I am a member of SAQA - an international group with a very strong base in the USA. Recently we have become larger in Europe (thanks largely to the UK rep - Chrisse Seager) and Chrisse persuaded the main board that there should be a SAQA exhibition specifically for european members. Hence a new challenge "Made In Europe".
I blogged about my entry for Made In Europe I a while ago "Three Come Along At Once". This quilt is now somewhere in the US and won't be back home for a while yet.
A second challenge was issued - "Made in Europe II" and these quilts are to be shown at the Festival of Quilts in August.
If you read about my inspiration for MIE I, you will know that I was walking through London and thinking about the challenge. My quilt for MIE II came from the same walk, although I had to make a separate trip to London to take photos as the idea took a while to settle in my brain.
It is entitled "Protesters outside the Royal Courts of Justice".
It could have been any sort of protest, but Brexit was everywhere in the news when I was planning it, so it seemed like a good idea. I have put as many banners for as against and the Union Jack and the European flag colours in the binding are of similar size - I don't want to be accused of bias! I know my own views, but will keep them to myself. My interest was in the people and their reactions.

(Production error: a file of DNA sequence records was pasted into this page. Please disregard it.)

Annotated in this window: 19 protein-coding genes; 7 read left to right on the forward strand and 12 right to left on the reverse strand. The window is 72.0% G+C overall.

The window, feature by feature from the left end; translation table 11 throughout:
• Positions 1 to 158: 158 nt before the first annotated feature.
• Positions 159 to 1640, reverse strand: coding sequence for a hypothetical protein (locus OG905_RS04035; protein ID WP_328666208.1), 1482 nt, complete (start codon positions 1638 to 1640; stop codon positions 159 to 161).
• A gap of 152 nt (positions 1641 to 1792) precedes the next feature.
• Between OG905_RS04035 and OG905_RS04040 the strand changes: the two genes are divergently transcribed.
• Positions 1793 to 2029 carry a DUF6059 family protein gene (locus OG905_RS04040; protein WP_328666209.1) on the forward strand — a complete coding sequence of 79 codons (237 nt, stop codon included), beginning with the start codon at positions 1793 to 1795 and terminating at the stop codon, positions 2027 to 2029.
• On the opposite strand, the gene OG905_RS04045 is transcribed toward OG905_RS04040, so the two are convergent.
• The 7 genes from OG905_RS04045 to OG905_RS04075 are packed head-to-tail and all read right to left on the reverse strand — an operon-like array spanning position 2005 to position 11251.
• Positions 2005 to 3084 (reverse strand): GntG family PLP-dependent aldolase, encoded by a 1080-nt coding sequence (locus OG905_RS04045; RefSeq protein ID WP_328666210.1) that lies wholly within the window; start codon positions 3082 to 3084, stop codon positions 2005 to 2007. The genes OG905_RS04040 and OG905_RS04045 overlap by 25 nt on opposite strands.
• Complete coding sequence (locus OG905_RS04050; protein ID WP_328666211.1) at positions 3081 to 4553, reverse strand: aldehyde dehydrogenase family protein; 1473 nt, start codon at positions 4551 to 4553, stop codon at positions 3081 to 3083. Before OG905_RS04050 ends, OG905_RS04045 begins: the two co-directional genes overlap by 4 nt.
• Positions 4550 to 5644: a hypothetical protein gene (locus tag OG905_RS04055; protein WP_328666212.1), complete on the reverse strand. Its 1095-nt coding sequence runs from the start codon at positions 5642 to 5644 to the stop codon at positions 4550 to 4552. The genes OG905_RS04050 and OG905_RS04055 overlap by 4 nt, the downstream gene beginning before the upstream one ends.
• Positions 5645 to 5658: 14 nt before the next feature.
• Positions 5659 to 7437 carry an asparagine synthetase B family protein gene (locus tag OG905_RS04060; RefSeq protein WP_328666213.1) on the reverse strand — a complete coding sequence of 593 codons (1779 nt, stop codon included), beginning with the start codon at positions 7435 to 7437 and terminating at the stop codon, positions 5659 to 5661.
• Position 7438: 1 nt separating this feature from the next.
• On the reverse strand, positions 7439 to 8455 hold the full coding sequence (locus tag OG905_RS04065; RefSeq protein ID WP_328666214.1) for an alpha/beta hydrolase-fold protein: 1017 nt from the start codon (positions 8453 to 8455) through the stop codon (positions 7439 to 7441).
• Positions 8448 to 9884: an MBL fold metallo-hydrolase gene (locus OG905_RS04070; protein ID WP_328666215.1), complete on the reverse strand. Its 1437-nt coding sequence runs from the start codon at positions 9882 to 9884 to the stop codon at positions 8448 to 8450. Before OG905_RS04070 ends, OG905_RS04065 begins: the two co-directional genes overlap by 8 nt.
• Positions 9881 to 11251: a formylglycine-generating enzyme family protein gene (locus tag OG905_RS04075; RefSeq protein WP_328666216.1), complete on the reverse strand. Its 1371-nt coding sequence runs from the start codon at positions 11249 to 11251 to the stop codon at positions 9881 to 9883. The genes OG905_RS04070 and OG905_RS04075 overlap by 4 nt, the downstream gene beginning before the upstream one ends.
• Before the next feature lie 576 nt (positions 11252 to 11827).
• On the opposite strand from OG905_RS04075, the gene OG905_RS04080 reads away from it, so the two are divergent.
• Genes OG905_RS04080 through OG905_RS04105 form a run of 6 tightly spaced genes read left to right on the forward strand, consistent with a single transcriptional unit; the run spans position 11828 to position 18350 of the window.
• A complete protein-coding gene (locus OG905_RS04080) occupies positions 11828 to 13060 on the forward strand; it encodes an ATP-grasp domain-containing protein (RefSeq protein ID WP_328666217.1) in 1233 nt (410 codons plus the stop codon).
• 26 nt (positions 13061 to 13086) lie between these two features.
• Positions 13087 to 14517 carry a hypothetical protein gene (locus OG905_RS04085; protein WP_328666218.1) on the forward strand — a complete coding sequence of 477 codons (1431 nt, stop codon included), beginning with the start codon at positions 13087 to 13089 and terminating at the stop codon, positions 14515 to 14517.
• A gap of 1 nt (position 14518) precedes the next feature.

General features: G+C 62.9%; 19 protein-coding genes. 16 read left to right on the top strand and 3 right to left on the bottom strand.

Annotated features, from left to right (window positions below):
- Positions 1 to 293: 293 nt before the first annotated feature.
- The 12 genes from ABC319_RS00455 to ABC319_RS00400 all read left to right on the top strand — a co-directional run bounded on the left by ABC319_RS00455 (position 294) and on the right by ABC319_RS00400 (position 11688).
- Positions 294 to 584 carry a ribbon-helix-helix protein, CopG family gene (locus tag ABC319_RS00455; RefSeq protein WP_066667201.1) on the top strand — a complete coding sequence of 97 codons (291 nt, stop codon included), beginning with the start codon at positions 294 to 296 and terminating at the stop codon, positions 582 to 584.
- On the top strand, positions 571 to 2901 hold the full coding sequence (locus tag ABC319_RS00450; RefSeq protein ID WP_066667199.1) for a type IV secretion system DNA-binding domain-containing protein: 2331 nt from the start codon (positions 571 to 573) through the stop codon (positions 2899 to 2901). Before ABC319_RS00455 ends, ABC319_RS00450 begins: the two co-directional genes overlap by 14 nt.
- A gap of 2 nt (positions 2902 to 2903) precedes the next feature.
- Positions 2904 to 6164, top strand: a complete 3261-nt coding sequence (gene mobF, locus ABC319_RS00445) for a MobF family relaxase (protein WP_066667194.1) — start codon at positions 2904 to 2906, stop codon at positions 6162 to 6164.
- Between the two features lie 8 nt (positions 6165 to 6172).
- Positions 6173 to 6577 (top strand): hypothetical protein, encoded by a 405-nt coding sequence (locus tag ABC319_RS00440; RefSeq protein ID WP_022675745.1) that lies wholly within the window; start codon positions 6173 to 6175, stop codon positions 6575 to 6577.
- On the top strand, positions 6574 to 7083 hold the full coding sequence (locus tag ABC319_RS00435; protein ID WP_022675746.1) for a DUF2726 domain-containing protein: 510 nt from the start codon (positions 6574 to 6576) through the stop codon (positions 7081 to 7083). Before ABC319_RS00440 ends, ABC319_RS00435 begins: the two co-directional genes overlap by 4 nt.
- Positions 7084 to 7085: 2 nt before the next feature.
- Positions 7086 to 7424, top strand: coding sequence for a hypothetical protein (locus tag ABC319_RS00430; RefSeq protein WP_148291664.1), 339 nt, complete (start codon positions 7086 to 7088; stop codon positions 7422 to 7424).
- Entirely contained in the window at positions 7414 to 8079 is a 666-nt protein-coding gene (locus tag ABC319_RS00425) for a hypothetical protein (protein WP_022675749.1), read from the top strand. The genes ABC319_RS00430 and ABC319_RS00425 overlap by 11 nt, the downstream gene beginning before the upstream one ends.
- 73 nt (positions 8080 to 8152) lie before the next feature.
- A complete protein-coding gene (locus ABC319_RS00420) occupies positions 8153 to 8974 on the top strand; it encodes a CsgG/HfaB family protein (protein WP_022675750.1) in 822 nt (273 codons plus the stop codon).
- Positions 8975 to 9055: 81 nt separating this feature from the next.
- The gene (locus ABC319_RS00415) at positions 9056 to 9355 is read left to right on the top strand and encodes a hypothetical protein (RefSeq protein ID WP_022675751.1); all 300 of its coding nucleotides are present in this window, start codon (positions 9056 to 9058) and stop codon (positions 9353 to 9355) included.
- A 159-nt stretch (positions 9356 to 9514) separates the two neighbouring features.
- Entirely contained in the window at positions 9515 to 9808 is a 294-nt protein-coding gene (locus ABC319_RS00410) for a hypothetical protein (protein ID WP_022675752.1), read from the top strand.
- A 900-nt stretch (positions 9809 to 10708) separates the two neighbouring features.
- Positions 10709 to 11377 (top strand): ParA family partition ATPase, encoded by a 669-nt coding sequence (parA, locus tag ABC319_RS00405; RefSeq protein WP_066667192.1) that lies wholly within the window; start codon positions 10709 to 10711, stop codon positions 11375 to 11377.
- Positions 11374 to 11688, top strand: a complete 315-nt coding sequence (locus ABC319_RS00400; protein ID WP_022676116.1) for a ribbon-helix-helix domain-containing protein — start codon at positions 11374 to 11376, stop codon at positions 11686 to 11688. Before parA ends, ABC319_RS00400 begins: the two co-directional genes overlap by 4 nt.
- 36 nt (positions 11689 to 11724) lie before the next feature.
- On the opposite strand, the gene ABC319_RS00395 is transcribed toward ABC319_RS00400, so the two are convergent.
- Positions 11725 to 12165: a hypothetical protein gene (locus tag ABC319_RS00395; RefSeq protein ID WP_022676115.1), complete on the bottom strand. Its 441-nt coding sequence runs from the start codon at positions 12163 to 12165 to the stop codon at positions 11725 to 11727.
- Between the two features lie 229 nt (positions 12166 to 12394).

The RCJ has significance for me as, before retiring, I needed to travel there most weeks to attend court for my job. Often, I would emerge at the end of whatever hearing I had been attending to find a crowd protesting, or lots of photographers outside if there had been a controversial hearing going on, or maybe a celebrity had been in court. I got used to dashing across the zebra crossing to get out of the way and make my way to the tube.
It could only be in London.
I also wanted to tie it in a bit with Made In Europe I so, of course, included the London buses.
It is not a scene that you could actually see as I have shifted some buildings on the right in order to gain a longer view, but it should be recognised by anyone who knows the area.